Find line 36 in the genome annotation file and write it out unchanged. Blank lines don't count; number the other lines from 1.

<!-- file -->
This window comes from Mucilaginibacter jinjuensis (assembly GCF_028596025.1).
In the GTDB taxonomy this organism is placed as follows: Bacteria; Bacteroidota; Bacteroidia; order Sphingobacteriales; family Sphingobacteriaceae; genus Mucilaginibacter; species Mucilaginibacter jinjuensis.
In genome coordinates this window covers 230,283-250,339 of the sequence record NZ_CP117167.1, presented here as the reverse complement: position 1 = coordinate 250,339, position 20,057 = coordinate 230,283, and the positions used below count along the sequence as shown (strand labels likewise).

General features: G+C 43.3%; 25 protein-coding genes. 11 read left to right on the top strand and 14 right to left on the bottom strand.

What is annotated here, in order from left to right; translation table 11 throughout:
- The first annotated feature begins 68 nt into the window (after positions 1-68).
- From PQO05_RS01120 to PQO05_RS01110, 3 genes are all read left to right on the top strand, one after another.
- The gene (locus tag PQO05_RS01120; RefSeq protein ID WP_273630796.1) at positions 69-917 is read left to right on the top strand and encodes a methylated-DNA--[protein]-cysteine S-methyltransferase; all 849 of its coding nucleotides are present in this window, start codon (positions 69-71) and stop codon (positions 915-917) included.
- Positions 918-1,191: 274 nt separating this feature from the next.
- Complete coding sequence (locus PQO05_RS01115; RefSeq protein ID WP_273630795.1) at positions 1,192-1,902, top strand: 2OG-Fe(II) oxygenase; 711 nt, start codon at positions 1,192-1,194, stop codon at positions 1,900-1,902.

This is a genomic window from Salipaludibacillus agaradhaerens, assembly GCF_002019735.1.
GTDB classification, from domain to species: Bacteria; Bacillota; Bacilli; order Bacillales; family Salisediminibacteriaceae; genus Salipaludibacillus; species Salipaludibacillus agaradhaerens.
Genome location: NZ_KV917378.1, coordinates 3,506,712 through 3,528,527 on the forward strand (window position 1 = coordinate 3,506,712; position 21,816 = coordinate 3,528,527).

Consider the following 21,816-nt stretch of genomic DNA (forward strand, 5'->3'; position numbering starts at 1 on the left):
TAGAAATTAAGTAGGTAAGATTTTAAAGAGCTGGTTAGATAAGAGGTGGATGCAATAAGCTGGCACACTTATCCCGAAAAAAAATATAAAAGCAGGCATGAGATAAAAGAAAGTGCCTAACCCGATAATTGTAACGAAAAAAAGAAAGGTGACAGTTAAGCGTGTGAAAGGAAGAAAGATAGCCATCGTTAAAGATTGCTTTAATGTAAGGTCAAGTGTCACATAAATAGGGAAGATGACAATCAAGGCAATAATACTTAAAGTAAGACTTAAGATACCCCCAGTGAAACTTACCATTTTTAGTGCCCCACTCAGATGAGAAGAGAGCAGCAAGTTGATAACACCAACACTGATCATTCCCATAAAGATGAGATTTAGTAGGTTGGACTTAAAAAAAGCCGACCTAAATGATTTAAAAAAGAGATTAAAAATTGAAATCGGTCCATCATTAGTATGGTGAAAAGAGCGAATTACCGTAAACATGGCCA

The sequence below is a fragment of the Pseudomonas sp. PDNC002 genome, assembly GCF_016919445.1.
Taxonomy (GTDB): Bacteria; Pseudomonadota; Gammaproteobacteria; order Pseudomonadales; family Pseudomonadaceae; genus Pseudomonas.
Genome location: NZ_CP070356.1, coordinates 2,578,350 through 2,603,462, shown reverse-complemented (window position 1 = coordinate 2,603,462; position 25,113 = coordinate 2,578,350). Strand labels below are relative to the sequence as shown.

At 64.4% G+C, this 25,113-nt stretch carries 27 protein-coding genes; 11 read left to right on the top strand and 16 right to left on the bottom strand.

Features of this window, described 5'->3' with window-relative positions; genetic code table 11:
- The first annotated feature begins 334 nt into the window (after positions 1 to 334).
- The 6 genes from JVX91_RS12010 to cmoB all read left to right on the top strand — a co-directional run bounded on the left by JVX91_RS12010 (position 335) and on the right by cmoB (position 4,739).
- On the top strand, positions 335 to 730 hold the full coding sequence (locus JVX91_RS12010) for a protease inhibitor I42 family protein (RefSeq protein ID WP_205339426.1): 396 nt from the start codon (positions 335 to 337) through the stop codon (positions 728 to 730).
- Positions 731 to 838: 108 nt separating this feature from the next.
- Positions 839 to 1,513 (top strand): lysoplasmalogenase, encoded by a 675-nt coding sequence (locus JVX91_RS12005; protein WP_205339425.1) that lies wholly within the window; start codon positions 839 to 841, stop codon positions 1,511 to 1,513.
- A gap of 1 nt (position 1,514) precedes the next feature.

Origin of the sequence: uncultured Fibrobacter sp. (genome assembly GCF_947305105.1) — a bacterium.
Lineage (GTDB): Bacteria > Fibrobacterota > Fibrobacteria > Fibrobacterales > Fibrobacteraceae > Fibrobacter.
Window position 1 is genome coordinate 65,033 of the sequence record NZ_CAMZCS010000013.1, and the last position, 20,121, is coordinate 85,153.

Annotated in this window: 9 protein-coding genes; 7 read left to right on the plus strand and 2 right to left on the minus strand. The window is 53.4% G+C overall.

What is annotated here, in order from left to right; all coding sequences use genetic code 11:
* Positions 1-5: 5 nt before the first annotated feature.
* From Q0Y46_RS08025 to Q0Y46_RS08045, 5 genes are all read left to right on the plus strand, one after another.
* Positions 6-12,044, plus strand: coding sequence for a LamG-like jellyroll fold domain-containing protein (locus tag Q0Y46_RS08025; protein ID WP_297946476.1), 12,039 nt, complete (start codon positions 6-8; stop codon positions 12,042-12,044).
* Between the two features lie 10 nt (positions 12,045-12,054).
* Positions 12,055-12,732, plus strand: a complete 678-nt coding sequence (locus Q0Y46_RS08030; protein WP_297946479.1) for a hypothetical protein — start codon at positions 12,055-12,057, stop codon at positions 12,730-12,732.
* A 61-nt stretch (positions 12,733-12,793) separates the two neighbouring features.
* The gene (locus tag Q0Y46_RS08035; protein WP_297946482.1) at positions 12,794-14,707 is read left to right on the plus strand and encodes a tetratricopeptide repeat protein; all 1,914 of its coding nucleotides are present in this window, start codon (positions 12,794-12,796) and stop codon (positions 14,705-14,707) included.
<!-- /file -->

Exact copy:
* Positions 12,055-12,732, plus strand: a complete 678-nt coding sequence (locus Q0Y46_RS08030; protein WP_297946479.1) for a hypothetical protein — start codon at positions 12,055-12,057, stop codon at positions 12,730-12,732.